Earning 3% back on eligible dining, hotels and airfare is competitive with — and in some cases better than — what you'd find with other no-fee cards.

Dining purchases that qualified for that 3% rate with the card included restaurants, fast-food establishments and bars. Airfare, hotels, vacation rentals, travel agencies and home-share exchanges also qualified for 3% back.

Light on fees

The card's annual fee was $0, and it also charged no foreign transaction fee. As a Visa, it was widely accepted internationally, so it made for a good travel companion, at least when it cane to earning rewards. (Redemption was another story; see below.)

Drawbacks of the Uber Credit Card

Limited redemption options

Uber Cash can be used only toward qualifying Uber purchases. While that includes Uber Eats, which is useful for those who order in a lot, it's still pretty limited compared to the cash back you can earn on other cards. It's also worth noting that you cannot use Uber Cash outside the United States.

If it's flexibility and a high cash-back rate on Uber rides that you want, you might consider the U.S. Bank Cash+® Visa Signature® Card. It earns 5% cash back in two categories you pick from a list of a dozen (on up to $2,000 spent per quarter on combined purchases; then 1%); 2% back in an everyday category you pick (such as grocery stores, gas stations or restaurants); and 1% back elsewhere. As of January 2022, one of those 5% options was "ground transportation," which includes Uber and Lyft, but again, those rewards are capped.

Modest sign-up bonus

The Uber Credit Card's sign-up bonus was relatively small, even for a $0-annual-fee card. It once offered $100 in Uber Cash after spending $500 on purchases in the first 90 days.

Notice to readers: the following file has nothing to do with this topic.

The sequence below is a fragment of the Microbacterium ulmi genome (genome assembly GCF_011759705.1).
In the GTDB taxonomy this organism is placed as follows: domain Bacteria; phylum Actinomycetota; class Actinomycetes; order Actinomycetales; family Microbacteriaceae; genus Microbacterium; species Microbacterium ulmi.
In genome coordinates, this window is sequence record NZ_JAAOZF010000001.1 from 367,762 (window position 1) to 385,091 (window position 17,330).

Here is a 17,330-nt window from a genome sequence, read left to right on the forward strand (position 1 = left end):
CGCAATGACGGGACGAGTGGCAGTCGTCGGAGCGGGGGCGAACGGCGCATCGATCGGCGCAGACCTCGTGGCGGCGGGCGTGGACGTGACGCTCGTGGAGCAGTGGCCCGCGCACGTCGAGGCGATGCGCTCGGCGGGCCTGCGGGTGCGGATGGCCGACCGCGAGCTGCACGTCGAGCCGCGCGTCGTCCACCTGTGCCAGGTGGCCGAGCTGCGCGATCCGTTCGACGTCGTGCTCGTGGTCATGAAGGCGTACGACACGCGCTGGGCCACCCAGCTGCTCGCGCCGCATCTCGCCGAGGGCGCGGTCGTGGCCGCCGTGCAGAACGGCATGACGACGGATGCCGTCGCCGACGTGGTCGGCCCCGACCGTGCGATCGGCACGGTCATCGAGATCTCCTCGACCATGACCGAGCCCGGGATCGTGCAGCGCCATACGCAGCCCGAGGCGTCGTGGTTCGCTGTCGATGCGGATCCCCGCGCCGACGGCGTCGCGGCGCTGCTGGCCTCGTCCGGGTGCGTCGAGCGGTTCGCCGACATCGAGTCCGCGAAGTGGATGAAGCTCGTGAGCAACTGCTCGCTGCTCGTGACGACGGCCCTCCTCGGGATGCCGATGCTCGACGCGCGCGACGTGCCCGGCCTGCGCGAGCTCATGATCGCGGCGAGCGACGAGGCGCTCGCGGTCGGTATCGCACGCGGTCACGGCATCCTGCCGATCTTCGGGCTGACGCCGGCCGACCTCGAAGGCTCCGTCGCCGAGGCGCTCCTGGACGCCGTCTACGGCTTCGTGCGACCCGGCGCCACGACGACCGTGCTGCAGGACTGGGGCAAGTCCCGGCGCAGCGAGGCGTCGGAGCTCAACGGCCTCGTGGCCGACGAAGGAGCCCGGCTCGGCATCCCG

That paled in comparison to, say, the $0-annual-fee Bank of America® Travel Rewards credit card. It earns 1.5 points per $1 spent and offers the following sign-up bonus: 25,000 online bonus points after you make at least $1,000 in purchases in the first 90 days of account opening - that can be a $250 statement credit toward travel purchases..

No 0% intro APR period

For an introductory 0% APR offer with similar bonus categories, the Capital One SavorOne Cash Rewards Credit Card is a good choice. It earns unlimited 3% cash back on dining, entertainment, popular streaming services and at grocery stores (excluding superstores like Walmart and Target), and 1% on all other purchases. Plus, it offers a sign-up bonus and 8% back on Capital One Entertainment purchases.

If you'd like to see how these cards stack up against competitors, visit NerdWallet's best credit cards roundup.

Methodology

NerdWallet reviews credit cards with an eye toward both the quantitative and qualitative features of a card. Quantitative features are those that boil down to dollars and cents, such as fees, interest rates, rewards (including earning rates and redemption values) and the cash value of benefits and perks. Qualitative factors are those that affect how easy or difficult it is for a typical cardholder to get good value from the card. They include such things as the ease of application, simplicity of the rewards structure, the likelihood of using certain features, and whether a card is well-suited to everyday use or is best reserved for specific purchases. Our star ratings serve as a general gauge of how each card compares with others in its class, but star ratings are intended to be just one consideration when a consumer is choosing a credit card. Learn how NerdWallet rates credit cards.